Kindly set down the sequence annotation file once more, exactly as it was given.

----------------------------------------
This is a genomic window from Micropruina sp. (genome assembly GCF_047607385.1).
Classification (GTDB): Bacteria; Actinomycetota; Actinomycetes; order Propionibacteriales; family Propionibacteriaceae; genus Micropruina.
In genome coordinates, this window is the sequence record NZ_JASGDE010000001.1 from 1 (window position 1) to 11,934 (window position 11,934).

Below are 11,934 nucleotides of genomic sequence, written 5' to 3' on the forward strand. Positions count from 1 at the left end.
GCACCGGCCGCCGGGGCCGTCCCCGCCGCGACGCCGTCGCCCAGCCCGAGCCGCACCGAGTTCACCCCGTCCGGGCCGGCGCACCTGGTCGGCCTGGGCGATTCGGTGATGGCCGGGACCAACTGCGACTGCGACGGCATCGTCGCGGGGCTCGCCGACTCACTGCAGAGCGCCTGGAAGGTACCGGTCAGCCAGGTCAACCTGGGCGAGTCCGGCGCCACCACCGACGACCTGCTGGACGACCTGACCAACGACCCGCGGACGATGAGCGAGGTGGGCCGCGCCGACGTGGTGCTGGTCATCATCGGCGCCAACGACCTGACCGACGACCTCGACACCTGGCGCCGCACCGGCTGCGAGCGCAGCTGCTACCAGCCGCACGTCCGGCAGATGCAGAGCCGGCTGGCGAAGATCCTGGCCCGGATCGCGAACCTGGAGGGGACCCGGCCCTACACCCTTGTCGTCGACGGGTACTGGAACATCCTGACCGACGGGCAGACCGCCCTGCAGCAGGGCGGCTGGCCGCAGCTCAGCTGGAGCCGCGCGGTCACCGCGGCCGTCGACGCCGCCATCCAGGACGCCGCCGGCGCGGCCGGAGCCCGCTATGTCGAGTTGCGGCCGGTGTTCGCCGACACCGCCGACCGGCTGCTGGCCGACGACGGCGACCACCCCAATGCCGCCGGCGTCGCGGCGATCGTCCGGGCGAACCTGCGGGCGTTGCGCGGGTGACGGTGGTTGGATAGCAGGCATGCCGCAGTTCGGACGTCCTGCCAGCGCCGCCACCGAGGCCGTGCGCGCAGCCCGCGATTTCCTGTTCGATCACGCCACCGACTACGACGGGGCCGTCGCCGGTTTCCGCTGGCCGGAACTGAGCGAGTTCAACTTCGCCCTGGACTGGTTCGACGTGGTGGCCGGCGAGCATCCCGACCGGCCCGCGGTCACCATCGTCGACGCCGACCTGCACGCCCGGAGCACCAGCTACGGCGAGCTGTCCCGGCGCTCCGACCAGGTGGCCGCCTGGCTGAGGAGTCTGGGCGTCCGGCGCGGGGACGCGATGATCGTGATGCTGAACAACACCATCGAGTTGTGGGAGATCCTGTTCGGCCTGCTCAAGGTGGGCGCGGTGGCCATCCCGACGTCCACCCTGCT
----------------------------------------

This is a genomic window from Micropruina sp. (genome assembly GCF_047607385.1).
Classification (GTDB): Bacteria; Actinomycetota; Actinomycetes; order Propionibacteriales; family Propionibacteriaceae; genus Micropruina.
In genome coordinates, this window is the sequence record NZ_JASGDE010000001.1 from 1 (window position 1) to 11,934 (window position 11,934).

Below are 11,934 nucleotides of genomic sequence, written 5' to 3' on the forward strand. Positions count from 1 at the left end.
GCACCGGCCGCCGGGGCCGTCCCCGCCGCGACGCCGTCGCCCAGCCCGAGCCGCACCGAGTTCACCCCGTCCGGGCCGGCGCACCTGGTCGGCCTGGGCGATTCGGTGATGGCCGGGACCAACTGCGACTGCGACGGCATCGTCGCGGGGCTCGCCGACTCACTGCAGAGCGCCTGGAAGGTACCGGTCAGCCAGGTCAACCTGGGCGAGTCCGGCGCCACCACCGACGACCTGCTGGACGACCTGACCAACGACCCGCGGACGATGAGCGAGGTGGGCCGCGCCGACGTGGTGCTGGTCATCATCGGCGCCAACGACCTGACCGACGACCTCGACACCTGGCGCCGCACCGGCTGCGAGCGCAGCTGCTACCAGCCGCACGTCCGGCAGATGCAGAGCCGGCTGGCGAAGATCCTGGCCCGGATCGCGAACCTGGAGGGGACCCGGCCCTACACCCTTGTCGTCGACGGGTACTGGAACATCCTGACCGACGGGCAGACCGCCCTGCAGCAGGGCGGCTGGCCGCAGCTCAGCTGGAGCCGCGCGGTCACCGCGGCCGTCGACGCCGCCATCCAGGACGCCGCCGGCGCGGCCGGAGCCCGCTATGTCGAGTTGCGGCCGGTGTTCGCCGACACCGCCGACCGGCTGCTGGCCGACGACGGCGACCACCCCAATGCCGCCGGCGTCGCGGCGATCGTCCGGGCGAACCTGCGGGCGTTGCGCGGGTGACGGTGGTTGGATAGCAGGCATGCCGCAGTTCGGACGTCCTGCCAGCGCCGCCACCGAGGCCGTGCGCGCAGCCCGCGATTTCCTGTTCGATCACGCCACCGACTACGACGGGGCCGTCGCCGGTTTCCGCTGGCCGGAACTGAGCGAGTTCAACTTCGCCCTGGACTGGTTCGACGTGGTGGCCGGCGAGCATCCCGACCGGCCCGCGGTCACCATCGTCGACGCCGACCTGCACGCCCGGAGCACCAGCTACGGCGAGCTGTCCCGGCGCTCCGACCAGGTGGCCGCCTGGCTGAGGAGTCTGGGCGTCCGGCGCGGGGACGCGATGATCGTGATGCTGAACAACACCATCGAGTTGTGGGAGATCCTGTTCGGCCTGCTCAAGGTGGGCGCGGTGGCCATCCCGACGTCCACCCTGCT